10th International Conference on Geomorphology
© Author(s) 2022. This work is distributed under
the Creative Commons Attribution 4.0 License.

Coseismic uplift and coral mortality caused by the 23 June 2020, Mw 7.4 La Crucecita, Oaxaca, Mexico earthquake and tsunami 

Maria Teresa Ramirez-Herrera1, Néstor Corona2, Héctor Nava3, David Romero1, Hamblet Torija4, and Felipe Hernández Maguey5
Maria Teresa Ramirez-Herrera et al.
  • 1Universidad Nacional Autónoma de México, Laboratorio de Tsunamis y Paleosismología, IGG
  • 2Centro de Estudios en Geografía Humana‐El Colegio de Michoacán
  • 3Departamento de Zoología, Instituto de Investigaciones sobre los Recursos Naturales, Universidad Michoacana de San Nicolás de Hidalgo
  • 4H. Cuerpo de Bomberos Oaxaca, Santa Cruz Huatulco, Oaxaca, Mexico
  • 5Instituto de Geofísica, Universidad Nacional Autónoma de México

The 23 June 2020 La Crucecita earthquake occurred at 10:29 hr on the coast of Oaxaca in a Mw 7.4 megathrust event at 22.6 km depth and triggered a tsunami recorded at tide gauge stations and a DART off the coast of Mexico. We describe here details of the rapid response survey of vertical coseismic deformation, tsunami, geologic effects, ecological damage to coral reef ecosystems, and lessons from working in the field during the COVID-19 crisis. Moreover, ecological damage caused by earthquakes and tsunamis is an important problem barely addressed in recent studies. Coral reefs are some of the world’s most fragile ecosystems, they are highly sensitive to environmental changes. These communities had suffered a significant impact by both coseismic coastal uplift and the tsunami. We surveyed 44 km along the coast of Oaxaca. Because of the COVID-19 pandemic, some local communities enforced rules of confinement. They closed the access roads to their villages prohibiting the passage of outsiders to their community. We assessed coseismic coastal uplift by means of mortality caused by vertical displacement of intertidal organisms, bleaching of coral communities, resurveying of benchmarks, and measured tsunami runup. Our results show coastal uplift of 0.53 m near the epicenter, decreasing farther away from it, and up to 0.8 m, the latest related to exposure of the coast. Our values of coastal uplift, ca. 0.53 m fit well with 0.55 m of uplift reported by tide gauge data at Huatulco. These amounts of coastal uplift left coral communities exposed and not covered by seawater even at high tide, causing the death of these communities. Coastal uplift and low tide at the time of the event limited the tsunami inundation and runup on the Oaxaca coast. Nevertheless, we found tsunami inundation evidence at four confined coastal sites reaching a maximum runup of 1.5 m.  The enclosed morphology of these sites determined higher runup and tsunami inundation. Local coastal morphology effects are not detected in tsunami models lacking detailed bathymetry and topography. This issue needs to be addressed during tsunami hazard assessments.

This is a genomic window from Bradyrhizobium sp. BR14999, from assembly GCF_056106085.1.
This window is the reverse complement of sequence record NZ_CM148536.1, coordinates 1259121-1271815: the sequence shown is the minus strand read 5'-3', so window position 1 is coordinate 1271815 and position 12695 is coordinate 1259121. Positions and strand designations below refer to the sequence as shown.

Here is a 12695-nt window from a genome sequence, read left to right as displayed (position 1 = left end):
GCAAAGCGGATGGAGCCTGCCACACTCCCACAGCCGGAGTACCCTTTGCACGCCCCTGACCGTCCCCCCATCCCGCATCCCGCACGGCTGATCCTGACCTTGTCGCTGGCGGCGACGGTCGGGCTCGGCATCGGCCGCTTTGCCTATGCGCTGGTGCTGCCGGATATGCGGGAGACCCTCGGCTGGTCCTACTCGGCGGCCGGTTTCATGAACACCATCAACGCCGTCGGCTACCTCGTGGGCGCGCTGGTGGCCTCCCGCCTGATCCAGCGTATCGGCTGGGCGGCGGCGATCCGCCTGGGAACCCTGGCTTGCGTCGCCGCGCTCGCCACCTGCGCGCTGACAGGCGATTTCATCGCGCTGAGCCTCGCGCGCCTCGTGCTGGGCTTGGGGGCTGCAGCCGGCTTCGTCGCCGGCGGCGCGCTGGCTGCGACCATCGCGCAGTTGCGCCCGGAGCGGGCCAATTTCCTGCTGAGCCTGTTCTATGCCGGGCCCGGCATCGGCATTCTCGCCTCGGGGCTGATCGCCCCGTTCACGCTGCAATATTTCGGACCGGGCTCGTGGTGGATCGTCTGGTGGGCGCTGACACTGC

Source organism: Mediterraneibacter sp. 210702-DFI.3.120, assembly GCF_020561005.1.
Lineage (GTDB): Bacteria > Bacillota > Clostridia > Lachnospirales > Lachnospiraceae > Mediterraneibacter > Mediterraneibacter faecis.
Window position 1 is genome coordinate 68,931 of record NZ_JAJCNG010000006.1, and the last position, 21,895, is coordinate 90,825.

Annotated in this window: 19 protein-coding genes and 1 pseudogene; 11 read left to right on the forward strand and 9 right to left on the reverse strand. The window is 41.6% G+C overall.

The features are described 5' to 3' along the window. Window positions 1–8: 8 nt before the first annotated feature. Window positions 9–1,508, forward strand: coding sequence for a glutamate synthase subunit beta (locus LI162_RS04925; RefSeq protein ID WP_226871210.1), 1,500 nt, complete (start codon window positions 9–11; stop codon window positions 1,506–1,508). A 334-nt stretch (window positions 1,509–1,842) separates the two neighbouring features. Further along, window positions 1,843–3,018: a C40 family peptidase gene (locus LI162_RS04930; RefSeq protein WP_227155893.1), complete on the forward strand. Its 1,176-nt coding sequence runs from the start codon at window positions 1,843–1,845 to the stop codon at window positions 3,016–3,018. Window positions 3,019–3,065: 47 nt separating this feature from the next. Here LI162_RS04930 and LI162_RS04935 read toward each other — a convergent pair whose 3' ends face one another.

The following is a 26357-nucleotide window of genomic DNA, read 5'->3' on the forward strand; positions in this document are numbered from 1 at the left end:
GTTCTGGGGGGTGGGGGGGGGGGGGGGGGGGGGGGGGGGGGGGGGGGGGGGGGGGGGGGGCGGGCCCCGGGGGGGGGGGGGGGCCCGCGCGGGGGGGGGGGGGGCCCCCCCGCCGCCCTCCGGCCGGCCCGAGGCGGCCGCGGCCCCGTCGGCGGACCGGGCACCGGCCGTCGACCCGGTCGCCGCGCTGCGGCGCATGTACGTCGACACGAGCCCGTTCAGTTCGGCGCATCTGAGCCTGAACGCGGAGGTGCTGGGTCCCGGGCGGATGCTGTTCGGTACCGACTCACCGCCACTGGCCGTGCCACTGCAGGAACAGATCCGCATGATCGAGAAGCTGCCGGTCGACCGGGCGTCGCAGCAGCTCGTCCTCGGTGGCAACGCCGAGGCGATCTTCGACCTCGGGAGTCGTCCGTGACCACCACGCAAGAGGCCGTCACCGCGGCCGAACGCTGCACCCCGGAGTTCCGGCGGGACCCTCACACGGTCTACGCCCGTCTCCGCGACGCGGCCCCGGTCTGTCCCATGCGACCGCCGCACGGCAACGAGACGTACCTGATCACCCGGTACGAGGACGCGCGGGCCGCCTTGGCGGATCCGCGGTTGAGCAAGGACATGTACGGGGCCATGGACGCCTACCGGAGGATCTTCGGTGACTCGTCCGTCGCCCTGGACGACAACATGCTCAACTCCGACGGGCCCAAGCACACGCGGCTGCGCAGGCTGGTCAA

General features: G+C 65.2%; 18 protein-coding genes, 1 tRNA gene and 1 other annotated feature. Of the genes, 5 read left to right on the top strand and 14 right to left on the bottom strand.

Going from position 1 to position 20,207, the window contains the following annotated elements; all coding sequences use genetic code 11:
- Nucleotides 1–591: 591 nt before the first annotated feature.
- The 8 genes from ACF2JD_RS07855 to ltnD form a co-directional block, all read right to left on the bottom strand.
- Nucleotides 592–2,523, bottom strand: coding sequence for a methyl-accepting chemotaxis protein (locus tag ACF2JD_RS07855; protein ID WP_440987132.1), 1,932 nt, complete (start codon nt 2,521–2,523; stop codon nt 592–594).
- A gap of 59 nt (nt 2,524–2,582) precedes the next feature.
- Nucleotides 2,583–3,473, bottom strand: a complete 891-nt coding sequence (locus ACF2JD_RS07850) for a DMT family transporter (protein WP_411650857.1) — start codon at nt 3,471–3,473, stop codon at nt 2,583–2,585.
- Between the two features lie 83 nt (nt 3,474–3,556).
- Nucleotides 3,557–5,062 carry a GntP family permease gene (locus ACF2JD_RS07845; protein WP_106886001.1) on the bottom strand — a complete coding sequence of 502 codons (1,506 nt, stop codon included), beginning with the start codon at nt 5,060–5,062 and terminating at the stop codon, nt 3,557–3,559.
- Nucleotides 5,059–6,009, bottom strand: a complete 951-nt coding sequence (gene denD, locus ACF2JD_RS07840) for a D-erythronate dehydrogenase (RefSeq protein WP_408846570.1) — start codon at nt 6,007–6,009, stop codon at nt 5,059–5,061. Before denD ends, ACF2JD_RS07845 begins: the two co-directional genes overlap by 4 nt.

How to cite: Ramirez-Herrera, M. T., Corona, N., Nava, H., Romero, D., Torija, H., and Hernández Maguey, F.: Coseismic uplift and coral mortality caused by the 23 June 2020, Mw 7.4 La Crucecita, Oaxaca, Mexico earthquake and tsunami , 10th International Conference on Geomorphology, Coimbra, Portugal, 12–16 Sep 2022, ICG2022-444, https://doi.org/10.5194/icg2022-444, 2022.